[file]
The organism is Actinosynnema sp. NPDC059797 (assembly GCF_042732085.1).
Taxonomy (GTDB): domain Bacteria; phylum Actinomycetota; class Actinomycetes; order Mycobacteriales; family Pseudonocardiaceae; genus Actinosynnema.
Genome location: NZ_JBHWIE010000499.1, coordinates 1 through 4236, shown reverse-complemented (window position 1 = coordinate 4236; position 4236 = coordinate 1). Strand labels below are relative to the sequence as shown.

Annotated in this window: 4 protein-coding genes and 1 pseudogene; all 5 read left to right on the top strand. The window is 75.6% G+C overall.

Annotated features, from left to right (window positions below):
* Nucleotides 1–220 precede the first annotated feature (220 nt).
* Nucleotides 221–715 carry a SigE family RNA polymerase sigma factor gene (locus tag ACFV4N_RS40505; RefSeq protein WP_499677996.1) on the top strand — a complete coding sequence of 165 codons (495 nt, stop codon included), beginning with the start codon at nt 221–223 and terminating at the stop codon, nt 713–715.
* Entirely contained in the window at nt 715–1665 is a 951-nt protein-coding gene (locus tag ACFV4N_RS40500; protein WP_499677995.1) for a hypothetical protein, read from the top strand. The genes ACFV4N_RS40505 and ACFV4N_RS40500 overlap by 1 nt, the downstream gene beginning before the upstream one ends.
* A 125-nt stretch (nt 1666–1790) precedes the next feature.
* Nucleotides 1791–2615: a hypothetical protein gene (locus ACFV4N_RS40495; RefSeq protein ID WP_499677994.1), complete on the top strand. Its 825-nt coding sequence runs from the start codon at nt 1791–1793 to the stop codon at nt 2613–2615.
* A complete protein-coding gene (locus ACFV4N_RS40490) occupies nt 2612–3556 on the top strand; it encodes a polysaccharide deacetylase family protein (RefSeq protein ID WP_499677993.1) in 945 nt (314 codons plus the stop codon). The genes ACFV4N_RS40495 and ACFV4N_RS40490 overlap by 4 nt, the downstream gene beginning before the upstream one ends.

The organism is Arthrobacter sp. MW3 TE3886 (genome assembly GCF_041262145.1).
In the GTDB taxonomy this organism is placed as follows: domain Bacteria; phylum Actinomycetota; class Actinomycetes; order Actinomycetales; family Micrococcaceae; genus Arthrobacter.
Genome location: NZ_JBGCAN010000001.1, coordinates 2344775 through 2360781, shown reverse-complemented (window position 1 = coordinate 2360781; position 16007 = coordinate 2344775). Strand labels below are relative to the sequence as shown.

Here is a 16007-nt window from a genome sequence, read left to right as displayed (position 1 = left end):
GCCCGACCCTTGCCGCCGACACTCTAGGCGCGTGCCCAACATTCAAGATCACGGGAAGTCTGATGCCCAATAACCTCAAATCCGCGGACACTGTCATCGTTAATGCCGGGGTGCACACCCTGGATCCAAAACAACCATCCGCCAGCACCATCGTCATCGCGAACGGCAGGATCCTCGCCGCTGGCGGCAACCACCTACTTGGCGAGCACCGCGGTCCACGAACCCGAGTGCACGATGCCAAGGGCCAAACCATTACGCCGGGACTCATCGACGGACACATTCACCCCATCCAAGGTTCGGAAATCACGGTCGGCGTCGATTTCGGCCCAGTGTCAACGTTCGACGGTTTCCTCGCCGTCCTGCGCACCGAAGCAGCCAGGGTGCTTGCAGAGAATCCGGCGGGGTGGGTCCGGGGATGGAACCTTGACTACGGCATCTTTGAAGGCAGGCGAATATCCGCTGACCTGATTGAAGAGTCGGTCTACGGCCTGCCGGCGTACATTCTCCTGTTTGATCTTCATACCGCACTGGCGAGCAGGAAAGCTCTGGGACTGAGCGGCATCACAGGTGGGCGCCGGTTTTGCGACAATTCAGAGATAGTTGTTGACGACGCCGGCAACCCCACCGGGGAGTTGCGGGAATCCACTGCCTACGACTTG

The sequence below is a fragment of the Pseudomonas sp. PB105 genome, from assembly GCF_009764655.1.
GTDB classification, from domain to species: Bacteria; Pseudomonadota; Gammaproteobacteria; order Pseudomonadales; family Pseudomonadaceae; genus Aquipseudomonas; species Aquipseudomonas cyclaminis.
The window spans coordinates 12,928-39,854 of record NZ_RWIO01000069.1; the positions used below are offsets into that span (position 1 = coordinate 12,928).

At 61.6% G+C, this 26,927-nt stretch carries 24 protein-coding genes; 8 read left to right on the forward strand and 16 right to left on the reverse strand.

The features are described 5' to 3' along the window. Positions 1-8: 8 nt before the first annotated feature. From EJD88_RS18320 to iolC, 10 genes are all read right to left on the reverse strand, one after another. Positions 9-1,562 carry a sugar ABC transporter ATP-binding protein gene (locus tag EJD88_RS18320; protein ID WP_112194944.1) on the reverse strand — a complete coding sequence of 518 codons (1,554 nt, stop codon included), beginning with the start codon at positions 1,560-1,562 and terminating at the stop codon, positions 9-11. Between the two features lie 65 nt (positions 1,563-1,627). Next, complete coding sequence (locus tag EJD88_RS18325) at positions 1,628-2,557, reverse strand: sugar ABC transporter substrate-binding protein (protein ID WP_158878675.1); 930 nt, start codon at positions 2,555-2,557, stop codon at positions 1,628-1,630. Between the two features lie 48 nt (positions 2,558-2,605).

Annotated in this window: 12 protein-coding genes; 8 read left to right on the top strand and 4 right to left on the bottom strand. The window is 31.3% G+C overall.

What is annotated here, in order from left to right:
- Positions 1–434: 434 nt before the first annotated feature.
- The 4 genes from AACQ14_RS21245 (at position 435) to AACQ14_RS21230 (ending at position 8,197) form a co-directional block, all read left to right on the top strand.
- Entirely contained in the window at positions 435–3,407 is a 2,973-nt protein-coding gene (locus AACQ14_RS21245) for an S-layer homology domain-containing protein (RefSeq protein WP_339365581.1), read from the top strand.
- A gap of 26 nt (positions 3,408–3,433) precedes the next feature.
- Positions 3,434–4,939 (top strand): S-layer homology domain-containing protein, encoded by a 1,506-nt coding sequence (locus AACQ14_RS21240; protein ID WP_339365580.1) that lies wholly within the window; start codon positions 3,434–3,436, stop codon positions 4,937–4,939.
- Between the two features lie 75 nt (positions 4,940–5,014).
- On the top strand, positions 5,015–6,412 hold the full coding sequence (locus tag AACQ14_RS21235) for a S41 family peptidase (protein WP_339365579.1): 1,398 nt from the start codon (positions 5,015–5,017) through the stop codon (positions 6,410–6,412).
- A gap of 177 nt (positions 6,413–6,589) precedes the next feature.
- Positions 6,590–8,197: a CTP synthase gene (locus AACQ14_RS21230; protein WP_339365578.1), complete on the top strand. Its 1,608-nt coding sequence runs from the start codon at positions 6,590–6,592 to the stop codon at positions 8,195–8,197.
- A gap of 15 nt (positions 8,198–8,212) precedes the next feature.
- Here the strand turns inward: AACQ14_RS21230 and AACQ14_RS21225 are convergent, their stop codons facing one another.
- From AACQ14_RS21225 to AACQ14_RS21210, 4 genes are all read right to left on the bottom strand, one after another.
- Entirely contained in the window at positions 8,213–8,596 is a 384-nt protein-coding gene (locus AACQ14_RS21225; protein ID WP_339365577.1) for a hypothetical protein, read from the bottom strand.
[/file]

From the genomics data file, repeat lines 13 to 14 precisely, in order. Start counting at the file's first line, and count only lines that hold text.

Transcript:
In the GTDB taxonomy this organism is placed as follows: domain Bacteria; phylum Actinomycetota; class Actinomycetes; order Actinomycetales; family Micrococcaceae; genus Arthrobacter.
Genome location: NZ_JBGCAN010000001.1, coordinates 2344775 through 2360781, shown reverse-complemented (window position 1 = coordinate 2360781; position 16007 = coordinate 2344775). Strand labels below are relative to the sequence as shown.